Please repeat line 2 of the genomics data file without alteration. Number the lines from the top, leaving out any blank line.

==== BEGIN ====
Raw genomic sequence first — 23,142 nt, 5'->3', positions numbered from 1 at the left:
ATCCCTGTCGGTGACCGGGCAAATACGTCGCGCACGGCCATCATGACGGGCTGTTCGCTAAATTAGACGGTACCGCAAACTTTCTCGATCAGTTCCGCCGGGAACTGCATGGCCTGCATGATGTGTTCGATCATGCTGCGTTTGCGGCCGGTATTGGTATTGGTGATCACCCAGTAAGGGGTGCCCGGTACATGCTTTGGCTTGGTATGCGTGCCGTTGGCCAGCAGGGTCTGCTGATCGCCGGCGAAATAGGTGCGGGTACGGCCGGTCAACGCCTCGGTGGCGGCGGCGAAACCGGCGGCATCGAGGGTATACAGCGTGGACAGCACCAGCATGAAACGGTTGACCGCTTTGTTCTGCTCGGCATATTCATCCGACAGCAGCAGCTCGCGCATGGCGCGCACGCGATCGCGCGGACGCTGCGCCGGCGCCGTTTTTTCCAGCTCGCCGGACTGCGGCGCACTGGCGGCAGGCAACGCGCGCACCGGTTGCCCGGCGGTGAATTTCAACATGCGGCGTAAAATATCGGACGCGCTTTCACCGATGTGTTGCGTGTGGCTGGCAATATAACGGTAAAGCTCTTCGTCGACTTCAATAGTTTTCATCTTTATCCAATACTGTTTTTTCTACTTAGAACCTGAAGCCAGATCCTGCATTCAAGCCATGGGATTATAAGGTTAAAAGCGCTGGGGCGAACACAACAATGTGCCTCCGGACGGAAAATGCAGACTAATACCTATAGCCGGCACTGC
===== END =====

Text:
ATCCCTGTCGGTGACCGGGCAAATACGTCGCGCACGGCCATCATGACGGGCTGTTCGCTAAATTAGACGGTACCGCAAACTTTCTCGATCAGTTCCGCCGGGAACTGCATGGCCTGCATGATGTGTTCGATCATGCTGCGTTTGCGGCCGGTATTGGTATTGGTGATCACCCAGTAAGGGGTGCCCGGTACATGCTTTGGCTTGGTATGCGTGCCGTTGGCCAGCAGGGTCTGCTGATCGCCGGCGAAATAGGTGCGGGTACGGCCGGTCAACGCCTCGGTGGCGGCGGCGAAACCGGCGGCATCGAGGGTATACAGCGTGGACAGCACCAGCATGAAACGGTTGACCGCTTTGTTCTGCTCGGCATATTCATCCGACAGCAGCAGCTCGCGCATGGCGCGCACGCGATCGCGCGGACGCTGCGCCGGCGCCGTTTTTTCCAGCTCGCCGGACTGCGGCGCACTGGCGGCAGGCAACGCGCGCACCGGTTGCCCGGCGGTGAATTTCAACATGCGGCGTAAAATATCGGACGCGCTTTCACCGATGTGTTGCGTGTGGCTGGCAATATAACGGTAAAGCTCTTCGTCGACTTCAATAGTTTTCATCTTTATCCAATACTGTTTTTTCTACTTAGAACCTGAAGCCAGATCCTGCATTCAAGCCATGGGATTATAAGGTTAAAAGCGCTGGGGCGAACACAACAATGTGCCTCCGGACGGAAAATGCAGACTAATACCTATAGCCGGCACTGC